Tracey, I was going by what the programs said. …

Comment on A Comparison of Actual “Banquet” Frozen Dinners with their Box Cover Photographs by Joe.

Tracey, I was going by what the programs said. They stated outright that many companies use this technique. I personally know of no such “law” that you mentioned. Of course, in all due fairness, I am not an expert or involved in any field related to this issue (or a lawyer). I will say this, if you know of such a law (or regulation), you should list it in your statement. I would never argue with facts, if you actually provide them. But don’t expect me (or anyone else) to just take it as fact without some type of details.
I simply stated what the programs I saw had said. And those programs did disclose their sources at the end, as well as give details. My original statement was not an attack on anyone. It was simply my opinion about said products, as well as the details from those programs.
And on a personal note: “Way to misinform people” ???? How exactly did I misinform anyone. I stated what the program said, and my opinion of these products.
You stated, “After watching all those shows on Discovery, you should know that it is illegal for a company to take pictures of “fake food”. They ONLY use real food – they can make it look as wonderful as possible, but it isn’t fake.”. How exactly do you know what they use or if it’s fake. Your stating it doesn’t make it true. Back up such statement with more than just snide comments if your going to attack a benign statement. If and when you do, I will happily deffer to your expertise.

Joe Also Commented

A Comparison of Actual “Banquet” Frozen Dinners with their Box Cover Photographs
Malcolm, I believe Tracey was aiming those comments towards my statement above, not you/yours.


A Comparison of Actual “Banquet” Frozen Dinners with their Box Cover Photographs
The problem isn’t so much the final cooked product as it is the package photo. It is almost never a photo of the actual food, but a photo of fake food made by professionals to look as good/appetizing as possible (to increase/motivate sales). Most industries do this: Fast Food, Grocery stores, Restaurants (menus), Frozen/Packaged meals, etc…..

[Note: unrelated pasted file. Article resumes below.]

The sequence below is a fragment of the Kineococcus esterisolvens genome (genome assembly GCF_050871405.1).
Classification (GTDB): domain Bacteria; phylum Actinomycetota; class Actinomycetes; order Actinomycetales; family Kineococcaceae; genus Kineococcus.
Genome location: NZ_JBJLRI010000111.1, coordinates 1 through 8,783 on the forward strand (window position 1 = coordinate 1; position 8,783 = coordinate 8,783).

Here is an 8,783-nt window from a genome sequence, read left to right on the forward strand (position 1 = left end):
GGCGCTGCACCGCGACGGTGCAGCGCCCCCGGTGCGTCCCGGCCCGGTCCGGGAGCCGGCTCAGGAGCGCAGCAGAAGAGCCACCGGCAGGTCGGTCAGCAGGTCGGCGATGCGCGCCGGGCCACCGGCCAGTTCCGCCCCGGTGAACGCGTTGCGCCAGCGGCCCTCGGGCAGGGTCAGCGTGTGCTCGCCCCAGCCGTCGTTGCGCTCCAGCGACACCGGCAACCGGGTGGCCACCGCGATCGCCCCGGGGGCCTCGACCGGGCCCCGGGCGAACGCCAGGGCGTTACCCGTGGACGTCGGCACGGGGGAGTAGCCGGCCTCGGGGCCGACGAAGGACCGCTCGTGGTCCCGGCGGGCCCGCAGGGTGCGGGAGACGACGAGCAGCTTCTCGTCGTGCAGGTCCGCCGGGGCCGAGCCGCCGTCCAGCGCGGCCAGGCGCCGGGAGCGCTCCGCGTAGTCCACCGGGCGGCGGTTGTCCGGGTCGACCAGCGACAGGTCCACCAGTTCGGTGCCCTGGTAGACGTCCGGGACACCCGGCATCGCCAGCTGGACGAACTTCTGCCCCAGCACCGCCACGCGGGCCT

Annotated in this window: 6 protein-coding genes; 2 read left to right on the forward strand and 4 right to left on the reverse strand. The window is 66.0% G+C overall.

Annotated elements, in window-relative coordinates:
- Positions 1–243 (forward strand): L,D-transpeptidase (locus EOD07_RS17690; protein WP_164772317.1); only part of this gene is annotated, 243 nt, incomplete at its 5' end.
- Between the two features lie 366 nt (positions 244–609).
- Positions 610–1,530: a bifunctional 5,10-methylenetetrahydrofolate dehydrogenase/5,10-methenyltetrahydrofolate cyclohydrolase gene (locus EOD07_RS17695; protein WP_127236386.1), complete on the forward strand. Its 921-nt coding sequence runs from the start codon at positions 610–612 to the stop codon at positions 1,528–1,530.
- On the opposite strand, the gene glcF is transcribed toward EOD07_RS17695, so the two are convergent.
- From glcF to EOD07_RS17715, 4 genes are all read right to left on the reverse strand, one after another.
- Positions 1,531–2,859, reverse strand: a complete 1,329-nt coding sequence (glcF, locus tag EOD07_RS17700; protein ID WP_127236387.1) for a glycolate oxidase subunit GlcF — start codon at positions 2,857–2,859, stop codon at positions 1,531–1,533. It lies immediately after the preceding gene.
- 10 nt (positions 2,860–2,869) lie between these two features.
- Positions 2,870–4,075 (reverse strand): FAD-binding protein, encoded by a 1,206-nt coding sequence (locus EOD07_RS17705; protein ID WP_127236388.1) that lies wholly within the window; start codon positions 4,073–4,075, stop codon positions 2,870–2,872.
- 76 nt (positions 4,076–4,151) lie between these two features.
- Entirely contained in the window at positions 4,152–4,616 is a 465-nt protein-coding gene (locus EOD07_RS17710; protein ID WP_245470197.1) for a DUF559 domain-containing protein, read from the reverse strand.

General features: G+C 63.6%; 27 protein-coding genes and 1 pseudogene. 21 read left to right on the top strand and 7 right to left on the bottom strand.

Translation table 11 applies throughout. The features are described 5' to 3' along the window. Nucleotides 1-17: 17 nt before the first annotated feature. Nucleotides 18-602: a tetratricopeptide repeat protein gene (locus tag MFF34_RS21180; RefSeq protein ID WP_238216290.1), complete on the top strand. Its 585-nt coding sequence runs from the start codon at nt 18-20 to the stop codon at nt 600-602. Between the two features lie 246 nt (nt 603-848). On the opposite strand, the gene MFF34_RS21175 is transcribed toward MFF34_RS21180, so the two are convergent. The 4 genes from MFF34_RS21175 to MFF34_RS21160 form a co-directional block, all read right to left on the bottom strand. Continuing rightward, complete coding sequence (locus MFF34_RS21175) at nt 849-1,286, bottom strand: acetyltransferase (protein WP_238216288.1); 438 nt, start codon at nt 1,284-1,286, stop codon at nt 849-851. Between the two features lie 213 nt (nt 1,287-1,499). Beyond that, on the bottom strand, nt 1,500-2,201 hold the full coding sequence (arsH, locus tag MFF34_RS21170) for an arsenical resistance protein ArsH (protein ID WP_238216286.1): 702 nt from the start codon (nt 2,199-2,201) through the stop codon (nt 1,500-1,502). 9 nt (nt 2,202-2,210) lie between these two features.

And yes, just cooking the Banquet meal out of the package without any “clean up” will produce a less than appetizing product. It doesn’t help that these meals are put together by machine at a rather high speed, with an emphasis on speed/quantity versus appearance.
I saw a program on one of the Discovery family of channels (Discovery, TLC, Science Channel, etc..) that went into details about the industry of photographing food/menu items for companies. It was very informative and a bit upsetting. A good example is to compare a Whopper or Big Mac you buy at the restaurant with the image of the same product on a TV ad, Circular/coupon, or even the menu board at the restaurant. The difference is like night and day.
The bottom line is they are never going to look the same because it would cost too much to make that product look that good while still having the same convenience (In other words fast/instant cooking).
As for the taste, most of them are actually pretty good. I just don’t understand why all major manufacturers of frozen vegetables can produce an excellent tasting product, but Banquet has to use the worst tasting corn on the market. I mean come on! What are they using Maze, or is it cattle feed? And the least said about their attempts at fried chicken, pizza, and chicken nuggets, the better.
This is all just my experience and 2 cents worth.


Malcolm Bedell is co-author of the critically acclaimed "Eating in Maine: At Home, On the Town, and On the Road," as well as the junk food blog "Spork & Barrel," and "Brocavore," a blog about food trucks and street food culture. His contributions include Serious Eats, Down East, Eat Rockland, L.A. Weekly, The Guardian, and The Huffington Post and his food truck, "'Wich, Please," was named "Hottest Restaurant in Maine" for 2015 by Eater. Finally, he finds it very silly to be trying to write this in the third person.